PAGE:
Concrete light poles are more durable and have a longer life span than typical wood poles, two important features – especially on a tropical island. For that reason, concrete poles are being specified more often, especially in coastal areas. A precaster who was setting up a plant to produce concrete light poles in Haiti reached out to Hamilton Form for formwork.
The first set of forms were ready to ship just as Hurricane Irma made her way into the Caribbean. With winds of 185 mph, Irma caused devastation in the eastern Caribbean, swept across Puerto Rico and then hit Florida. Irma caused over $64.8 billion in damage. As residents began assessing the damage from Irma, Hurricane Maria followed right behind. Maria made a direct hit on the Island of Hispaniola, desolating the nations of Haiti and the Dominican Republic. Maria, one of the costliest hurricanes in history, caused $94 billion in damage.
Over the last decade, weather events including tornados, floods, wildfires and hurricanes have become more intense. This new reality of superstorms calls for more durable, resilient building materials such as precast concrete. We expect the market for precast products used for infrastructure projects will continue to grow. The forms made for light pole production will help deliver more reliable lighting to the people of Haiti. Hamilton Form is proud to have contributed in a small way to make that happen.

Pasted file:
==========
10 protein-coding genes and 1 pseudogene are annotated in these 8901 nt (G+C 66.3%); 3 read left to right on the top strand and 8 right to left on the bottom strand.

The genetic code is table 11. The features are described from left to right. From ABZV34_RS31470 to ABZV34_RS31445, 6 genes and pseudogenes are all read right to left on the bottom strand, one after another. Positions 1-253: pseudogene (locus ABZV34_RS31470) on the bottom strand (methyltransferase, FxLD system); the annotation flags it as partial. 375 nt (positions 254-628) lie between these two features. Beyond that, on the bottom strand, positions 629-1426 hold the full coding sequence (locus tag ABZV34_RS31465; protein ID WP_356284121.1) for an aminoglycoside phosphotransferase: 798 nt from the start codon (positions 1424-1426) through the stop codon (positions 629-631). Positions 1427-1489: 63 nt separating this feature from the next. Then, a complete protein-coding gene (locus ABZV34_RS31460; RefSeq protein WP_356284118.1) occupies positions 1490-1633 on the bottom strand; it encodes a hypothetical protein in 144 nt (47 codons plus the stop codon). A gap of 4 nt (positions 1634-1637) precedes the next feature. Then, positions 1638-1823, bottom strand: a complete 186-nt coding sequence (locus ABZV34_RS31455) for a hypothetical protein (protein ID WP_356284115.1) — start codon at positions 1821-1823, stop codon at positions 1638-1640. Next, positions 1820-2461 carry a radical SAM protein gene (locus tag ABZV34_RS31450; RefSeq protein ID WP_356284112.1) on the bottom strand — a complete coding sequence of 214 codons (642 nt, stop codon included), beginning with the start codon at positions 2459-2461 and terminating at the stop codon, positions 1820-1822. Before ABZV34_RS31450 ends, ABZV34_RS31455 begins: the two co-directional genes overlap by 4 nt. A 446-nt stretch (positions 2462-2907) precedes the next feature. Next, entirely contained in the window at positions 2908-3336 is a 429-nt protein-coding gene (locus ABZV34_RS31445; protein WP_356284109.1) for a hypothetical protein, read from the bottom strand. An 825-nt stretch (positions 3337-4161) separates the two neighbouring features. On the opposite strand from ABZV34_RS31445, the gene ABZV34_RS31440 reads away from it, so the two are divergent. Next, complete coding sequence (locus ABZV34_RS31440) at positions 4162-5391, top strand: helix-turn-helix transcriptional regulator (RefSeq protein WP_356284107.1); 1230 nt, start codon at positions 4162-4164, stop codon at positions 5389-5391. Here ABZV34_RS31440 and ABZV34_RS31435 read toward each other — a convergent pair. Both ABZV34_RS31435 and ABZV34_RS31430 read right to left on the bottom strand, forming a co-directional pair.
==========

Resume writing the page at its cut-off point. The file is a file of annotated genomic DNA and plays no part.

The pictured form was built to produce prestressed tapered light poles at varying lengths, from 45 feet long to 30 feet long in 5-foot increments. A set of headers was provided for each length. Headers and jacking plates for the forms were lettered or numbered to assure each set stays together. The dual-cavity forms were built in 100-foot lengths and were designed to cast four products at a time, tip to tip. The forms are self-stressing to produce durable and resilient light poles.